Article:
Yoda and Plato's breeder was very nice and she and her daughter and husband sat and had a coffee with us while we waited for our train back to Edinburgh. We chatted about Sugar Gliders and Mr. K and I asked a few questions. Domestication of Sugar Gliders is so new that it seems the best way to gain knowledge is to ask people who deal directly with Sugar Gliders questions. There aren't tons of books published on the topic and a lot of the articles on the internet are conflicting. So, when I get someone around who knows Sugies, I ask an incessant amount of questions.
Some websites said to introduce strange Sugar Gliders on neutral ground and to be ready to break up any sort of fights. They said, in order to be prepared for fights, one must have a small bowl of water and gloves at the ready. If the Gliders fought, then you were to dunk their bottom ends or paws into the water. The gloves were meant to keep your hands safe from biting and scratching and the water served to shock the Sugies so that they stopped their scrapping. Most articles agreed that strange Sugies should be placed in separate cages far enough apart to guarantee they couldn't reach one another, yet close enough so that they could smell one another and talk to each other. This method also suggested that sleeping pouches from each cage be swapped every night to give the Sugar Glider's each others' scent. Once the Sugar Gliders were "talking" over the gap, it would be safe to introduce them on neutral ground and then move them in together; as long as the meeting went well. There were several other scenarios laid out on different websites for various situations, but none of them addressed our specific situation exactly. We could take bits and pieces from each technique, especially the one where the Sugies were housed in different cages for a while, but that technique was prescribed for a joey who had always been alone and if you were attempting to give it a new friend. None of them talked about what to do if your Glider was in mourning and desperately needed a playmate.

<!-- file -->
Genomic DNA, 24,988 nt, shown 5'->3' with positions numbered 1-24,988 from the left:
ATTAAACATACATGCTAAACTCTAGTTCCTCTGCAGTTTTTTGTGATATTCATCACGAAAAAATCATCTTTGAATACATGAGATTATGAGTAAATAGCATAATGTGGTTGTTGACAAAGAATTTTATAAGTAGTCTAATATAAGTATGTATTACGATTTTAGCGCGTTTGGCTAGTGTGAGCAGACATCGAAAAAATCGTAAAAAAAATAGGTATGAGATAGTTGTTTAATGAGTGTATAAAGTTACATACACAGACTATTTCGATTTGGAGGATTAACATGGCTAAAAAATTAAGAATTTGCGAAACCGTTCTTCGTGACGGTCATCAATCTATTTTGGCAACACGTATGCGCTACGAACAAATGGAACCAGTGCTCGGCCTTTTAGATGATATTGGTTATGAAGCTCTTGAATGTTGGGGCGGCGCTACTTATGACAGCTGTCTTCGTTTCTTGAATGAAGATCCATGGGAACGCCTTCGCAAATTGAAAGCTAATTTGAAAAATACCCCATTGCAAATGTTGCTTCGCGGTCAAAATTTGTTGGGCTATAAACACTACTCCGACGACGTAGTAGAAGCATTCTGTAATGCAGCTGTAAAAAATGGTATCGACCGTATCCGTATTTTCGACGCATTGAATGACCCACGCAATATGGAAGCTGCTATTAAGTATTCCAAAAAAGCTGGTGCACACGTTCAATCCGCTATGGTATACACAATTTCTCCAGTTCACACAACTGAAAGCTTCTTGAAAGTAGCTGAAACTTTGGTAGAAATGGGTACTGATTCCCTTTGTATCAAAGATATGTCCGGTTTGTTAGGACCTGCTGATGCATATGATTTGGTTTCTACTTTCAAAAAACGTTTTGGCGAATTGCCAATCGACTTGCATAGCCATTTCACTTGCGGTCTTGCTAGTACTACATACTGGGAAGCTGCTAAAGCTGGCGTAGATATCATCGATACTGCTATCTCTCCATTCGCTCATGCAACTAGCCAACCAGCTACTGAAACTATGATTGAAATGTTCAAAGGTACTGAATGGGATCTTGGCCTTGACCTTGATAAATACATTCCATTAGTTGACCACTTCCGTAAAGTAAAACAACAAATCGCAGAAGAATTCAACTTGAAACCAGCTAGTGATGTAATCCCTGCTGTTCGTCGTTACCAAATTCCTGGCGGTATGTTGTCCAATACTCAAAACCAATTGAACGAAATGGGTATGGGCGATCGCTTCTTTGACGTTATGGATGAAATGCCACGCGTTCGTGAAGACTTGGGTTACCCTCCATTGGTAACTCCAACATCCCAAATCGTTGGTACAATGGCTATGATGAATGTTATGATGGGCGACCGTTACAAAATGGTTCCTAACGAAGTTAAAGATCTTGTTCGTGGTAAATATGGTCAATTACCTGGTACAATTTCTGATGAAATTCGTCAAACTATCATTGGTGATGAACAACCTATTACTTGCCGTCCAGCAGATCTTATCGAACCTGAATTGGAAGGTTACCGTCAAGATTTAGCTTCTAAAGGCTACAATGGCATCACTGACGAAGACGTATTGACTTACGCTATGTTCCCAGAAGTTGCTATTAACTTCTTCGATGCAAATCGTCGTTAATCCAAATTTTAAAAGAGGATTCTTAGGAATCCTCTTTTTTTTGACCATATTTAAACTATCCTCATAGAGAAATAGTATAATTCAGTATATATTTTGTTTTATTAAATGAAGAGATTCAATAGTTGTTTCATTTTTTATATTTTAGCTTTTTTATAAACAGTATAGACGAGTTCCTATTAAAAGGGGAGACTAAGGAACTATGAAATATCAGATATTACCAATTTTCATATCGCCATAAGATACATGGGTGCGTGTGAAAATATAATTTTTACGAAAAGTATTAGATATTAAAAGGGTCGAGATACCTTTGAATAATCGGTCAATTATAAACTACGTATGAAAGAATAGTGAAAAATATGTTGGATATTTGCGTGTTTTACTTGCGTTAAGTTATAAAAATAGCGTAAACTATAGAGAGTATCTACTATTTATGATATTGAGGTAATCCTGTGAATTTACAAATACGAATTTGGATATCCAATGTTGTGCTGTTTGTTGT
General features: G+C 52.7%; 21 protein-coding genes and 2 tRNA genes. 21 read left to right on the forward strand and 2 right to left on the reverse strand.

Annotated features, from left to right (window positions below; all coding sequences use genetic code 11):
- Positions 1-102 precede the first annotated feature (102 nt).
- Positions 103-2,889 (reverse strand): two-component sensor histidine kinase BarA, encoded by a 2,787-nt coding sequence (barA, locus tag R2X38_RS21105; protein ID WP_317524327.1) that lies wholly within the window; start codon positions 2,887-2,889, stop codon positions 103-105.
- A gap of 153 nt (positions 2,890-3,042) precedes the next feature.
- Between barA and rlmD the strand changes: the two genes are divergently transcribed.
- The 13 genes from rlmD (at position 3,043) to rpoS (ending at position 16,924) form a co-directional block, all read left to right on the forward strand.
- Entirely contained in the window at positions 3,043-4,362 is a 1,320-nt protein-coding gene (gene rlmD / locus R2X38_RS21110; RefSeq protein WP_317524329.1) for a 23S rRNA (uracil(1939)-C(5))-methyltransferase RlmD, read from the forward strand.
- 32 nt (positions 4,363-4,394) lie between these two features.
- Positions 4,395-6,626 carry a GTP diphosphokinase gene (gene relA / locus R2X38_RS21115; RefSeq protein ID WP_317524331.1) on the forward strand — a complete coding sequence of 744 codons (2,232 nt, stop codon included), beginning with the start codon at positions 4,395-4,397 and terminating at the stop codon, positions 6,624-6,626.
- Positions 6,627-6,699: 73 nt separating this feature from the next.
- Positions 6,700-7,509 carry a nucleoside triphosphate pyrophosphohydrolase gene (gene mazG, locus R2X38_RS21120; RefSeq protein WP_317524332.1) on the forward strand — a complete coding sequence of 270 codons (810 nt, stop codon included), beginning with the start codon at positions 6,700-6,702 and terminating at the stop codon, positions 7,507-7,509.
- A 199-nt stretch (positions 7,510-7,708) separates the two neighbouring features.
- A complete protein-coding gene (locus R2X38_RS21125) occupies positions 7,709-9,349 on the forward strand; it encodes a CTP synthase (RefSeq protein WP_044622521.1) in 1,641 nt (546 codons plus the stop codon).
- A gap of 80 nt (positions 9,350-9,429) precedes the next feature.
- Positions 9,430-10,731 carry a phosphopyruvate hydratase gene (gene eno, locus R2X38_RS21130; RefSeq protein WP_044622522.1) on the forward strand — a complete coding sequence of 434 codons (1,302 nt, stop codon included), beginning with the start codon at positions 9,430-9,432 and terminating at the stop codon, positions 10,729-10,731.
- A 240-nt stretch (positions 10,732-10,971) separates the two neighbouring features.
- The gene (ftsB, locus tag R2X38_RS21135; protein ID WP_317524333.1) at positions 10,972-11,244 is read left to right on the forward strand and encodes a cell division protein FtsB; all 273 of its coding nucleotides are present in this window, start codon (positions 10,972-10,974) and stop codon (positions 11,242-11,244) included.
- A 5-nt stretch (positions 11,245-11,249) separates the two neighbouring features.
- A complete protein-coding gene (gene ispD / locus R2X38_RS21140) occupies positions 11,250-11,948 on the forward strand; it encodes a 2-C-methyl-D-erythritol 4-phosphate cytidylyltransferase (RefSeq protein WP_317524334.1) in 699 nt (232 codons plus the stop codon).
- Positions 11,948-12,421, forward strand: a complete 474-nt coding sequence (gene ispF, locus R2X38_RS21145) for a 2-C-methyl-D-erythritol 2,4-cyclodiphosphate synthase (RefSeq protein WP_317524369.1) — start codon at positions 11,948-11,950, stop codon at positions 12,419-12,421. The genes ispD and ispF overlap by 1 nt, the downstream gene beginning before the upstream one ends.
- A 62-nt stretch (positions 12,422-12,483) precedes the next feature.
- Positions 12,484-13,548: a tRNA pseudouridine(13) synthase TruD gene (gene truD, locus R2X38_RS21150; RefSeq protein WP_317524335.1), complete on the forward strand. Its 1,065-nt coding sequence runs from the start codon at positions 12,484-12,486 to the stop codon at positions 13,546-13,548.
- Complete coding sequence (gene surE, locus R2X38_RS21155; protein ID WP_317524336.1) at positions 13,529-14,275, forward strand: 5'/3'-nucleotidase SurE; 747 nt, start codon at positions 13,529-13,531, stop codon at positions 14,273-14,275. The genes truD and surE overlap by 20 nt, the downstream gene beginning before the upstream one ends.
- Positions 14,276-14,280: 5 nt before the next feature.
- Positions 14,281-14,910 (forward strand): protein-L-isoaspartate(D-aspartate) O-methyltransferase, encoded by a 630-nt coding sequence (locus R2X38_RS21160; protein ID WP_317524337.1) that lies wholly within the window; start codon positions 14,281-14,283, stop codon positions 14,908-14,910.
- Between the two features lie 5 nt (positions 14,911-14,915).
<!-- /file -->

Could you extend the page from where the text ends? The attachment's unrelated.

The last couple of days Fiona's behavior has gotten progressively more aggressive. I attributed it to her loneliness and my thoughts were confirmed when we returned from collecting Plato and Yoda today. Mr. K had attempted to put her in the bonding pouch so that she could accompany us. Her contact with us has decreased drastically with each passing day and today was the worse. Normally, Fiona is a great sleeper and Mr. K is able to scoop her into the bonding pouch. Ever since Gus died, she doesn't sleep soundly and wakes up as soon as Mr. K gets the cage door open. Today was no exception and she manage to evade him. He probably could have caught her, but we didn't want to pursue her and stress her out anymore than she already was. When we got home, she was sitting on the edge of her cage waiting for us to come into the living room. She so desperately wants attention, but is just not ready to receive it from us. We didn't want her to be alone any longer than she needed to be and we were both worried about transferring her to the secondary cage while she was awake. If we thought getting her into a bonding pouch was difficult when she was awake, convincing her to go into a strange cage would be a hundred times worse. However, Plato and Yoda's breeder gave us a suggestion for introducing the three Gliders and we decided to give it a try. We were a bit nervous, but if it worked, then it would produce the best situation.